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Customer reviews

4.3 out of 5 stars

on 7 November 2011
This book is a tragically missed opportunity to sell Specification by Example into organisations.

Whilst brimming with "good ideas", Specification by Example ironically seems to lack the very thing that would make it more useful i.e. examples. Instead, the author, Gojko Adzic, relies on a series of quotes and opinions from interviews with research subjects in organisations that he identifies have adopted these practices. This is fine if you already "get" what the practices are about, but it doesn't really teach you how to go about doing it. Consequently, it's not a particularly engaging read.

One of the things that niggled at me throughout the book was the assertion that the primary goal is to automate your acceptance tests. He then goes on to suggest (from his research anecdotes) that this is actually very hard to do in a maintainable way. From personal experience, I would agree with this. So why set your readers up to feel they've failed?

My own experience has lead me believe that you don't have to automate your acceptance tests to get value from Specification by Example. Simply having requirements that stand up to the scrutiny of testing adds significant value and is something I have explored successfully with a number of teams. This has lead these teams to automate certain tests where appropriate and leave others to the domain of manual or exploratory testing.

The supporting practices explored in this book (including TDD and automated testing) are a hard sell in most organisations as there is a perception that they slow down delivery. Whilst this is an obvious over-simplification, the counter argument needs to be presented in more management-friendly language than is used here. A series of simple case studies would be more compelling than the quotes and vox-pops favoured by the author.
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on 27 October 2011
This book is great.
While as other reviewers have noted, it does not say anything "new" from a technical perspective, this is a great "glue it together" book, which focuses on bringing together the ideas of continuous integration while developing, and starting with example-based acceptance test driven stories and requirements to drive customer value and success in projects.
This is not a technical book, and reads simply and straightforwardly. To be honest, to such a point, that at the beginning, I was saying to myself "So what? I know all this" - but the great joy of the book is that it leads by example by using examples (case studies) to explain how to go about making the idea of continuously developed specification and test harnesses actually take root and flower within an organisation. As with all great user stories, it gives you the context and the criteria to prove success.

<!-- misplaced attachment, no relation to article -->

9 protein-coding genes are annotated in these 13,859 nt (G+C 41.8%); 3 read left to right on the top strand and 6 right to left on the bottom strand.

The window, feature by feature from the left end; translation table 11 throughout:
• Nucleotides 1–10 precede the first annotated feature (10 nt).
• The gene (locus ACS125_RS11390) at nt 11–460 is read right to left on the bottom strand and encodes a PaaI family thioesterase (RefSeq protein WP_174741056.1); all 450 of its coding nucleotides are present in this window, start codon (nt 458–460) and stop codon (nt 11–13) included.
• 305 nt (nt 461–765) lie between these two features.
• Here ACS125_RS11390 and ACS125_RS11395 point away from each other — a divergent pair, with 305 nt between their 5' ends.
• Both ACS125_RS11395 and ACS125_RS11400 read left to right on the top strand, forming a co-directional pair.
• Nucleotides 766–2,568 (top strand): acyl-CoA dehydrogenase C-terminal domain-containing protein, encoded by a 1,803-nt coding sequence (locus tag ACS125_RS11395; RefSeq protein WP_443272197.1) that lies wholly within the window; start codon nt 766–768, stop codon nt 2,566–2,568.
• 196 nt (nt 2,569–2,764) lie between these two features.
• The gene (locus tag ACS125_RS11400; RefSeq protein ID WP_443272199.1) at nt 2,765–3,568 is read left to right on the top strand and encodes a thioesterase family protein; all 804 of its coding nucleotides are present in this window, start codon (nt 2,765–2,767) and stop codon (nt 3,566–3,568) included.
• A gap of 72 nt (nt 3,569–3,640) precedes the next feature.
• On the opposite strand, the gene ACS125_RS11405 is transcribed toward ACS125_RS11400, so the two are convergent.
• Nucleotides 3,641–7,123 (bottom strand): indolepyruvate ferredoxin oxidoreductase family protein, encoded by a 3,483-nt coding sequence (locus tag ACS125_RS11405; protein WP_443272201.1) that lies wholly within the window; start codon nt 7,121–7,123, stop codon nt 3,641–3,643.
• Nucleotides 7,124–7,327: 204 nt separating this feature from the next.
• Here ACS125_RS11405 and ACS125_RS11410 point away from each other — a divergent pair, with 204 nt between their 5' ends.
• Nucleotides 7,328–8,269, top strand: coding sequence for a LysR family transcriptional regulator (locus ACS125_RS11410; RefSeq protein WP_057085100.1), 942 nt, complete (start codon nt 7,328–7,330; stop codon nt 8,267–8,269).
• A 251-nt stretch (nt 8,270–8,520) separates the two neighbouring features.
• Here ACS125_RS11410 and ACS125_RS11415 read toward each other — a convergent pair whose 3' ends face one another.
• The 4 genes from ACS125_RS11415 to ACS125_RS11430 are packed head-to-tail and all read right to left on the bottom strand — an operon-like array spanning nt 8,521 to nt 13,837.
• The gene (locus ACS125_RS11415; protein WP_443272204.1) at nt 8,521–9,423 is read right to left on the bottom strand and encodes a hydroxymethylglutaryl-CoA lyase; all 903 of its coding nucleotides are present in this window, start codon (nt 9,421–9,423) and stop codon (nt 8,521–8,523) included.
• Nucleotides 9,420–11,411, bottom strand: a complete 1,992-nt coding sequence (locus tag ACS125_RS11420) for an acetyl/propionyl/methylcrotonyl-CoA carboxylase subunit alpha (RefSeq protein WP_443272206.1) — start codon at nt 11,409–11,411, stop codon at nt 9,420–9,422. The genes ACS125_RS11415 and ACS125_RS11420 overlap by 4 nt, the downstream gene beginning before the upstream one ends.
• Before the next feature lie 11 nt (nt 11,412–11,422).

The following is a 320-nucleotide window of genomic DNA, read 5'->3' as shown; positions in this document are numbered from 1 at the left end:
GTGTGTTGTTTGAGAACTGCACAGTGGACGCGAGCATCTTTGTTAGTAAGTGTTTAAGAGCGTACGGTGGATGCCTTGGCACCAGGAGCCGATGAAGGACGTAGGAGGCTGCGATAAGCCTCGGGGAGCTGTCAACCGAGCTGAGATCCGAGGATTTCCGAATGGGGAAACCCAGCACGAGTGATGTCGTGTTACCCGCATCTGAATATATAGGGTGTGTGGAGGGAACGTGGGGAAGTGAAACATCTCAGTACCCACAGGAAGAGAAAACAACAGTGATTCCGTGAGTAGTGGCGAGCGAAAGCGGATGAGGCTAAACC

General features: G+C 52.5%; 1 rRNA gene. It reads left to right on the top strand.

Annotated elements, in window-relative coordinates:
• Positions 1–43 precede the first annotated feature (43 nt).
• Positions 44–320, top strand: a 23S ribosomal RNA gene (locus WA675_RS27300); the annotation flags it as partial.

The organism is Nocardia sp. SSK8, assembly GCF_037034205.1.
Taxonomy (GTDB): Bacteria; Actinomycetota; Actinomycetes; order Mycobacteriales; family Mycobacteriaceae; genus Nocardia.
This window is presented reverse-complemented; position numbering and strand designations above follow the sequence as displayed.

I would recommend reading this book with "Test Driven" (also Manning) and "the RSpec Book" (Pragmatic) to complete out a full, detailed view - and probably also recommend reading it with a decent requirements book (Wiegers), and a decent agile methodology book if you are starting out, as these will help you to flesh out the ideas within (maybe even "the Secret Ninja Cucumber Scrolls" for a Cucumber approach (wink)).
If I have but one criticism, it is that I do not recall an example for my situation - trying to influence multiple development suppliers to take on this approach (i.e. delivering to a central corporate client managing application delivery and support). Maybe the next update will contain this...
If I have but one piece of praise to single out, it is that I used the book just yesterday to talk about using some of the ideas contained within to improve reliability on a legacy system. I think "I use it" is the highest piece of praise you can give to such a book.
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on 26 October 2011
The book is very helpful in emphasizing how important it is to understand customer requirements and how to get it implemented so it meets the customer's needs.
The author is very ambitious in defining new terms for terminology already given by others in the field of software development processes. But as the author puts it: Terms are not so important. It's the way how you live the process especially the requirements and testing process. How you name it is secondary and may be 3% of importance.
Good cooperation and open communication are most important part when developing software.
Living documentation is another identified key factor for success of software projects which is described in the book. Documentation is usually out of date as requirements change.
In Specification By Example the author describes the concept of executable specifications which are automated tests that read like documentation.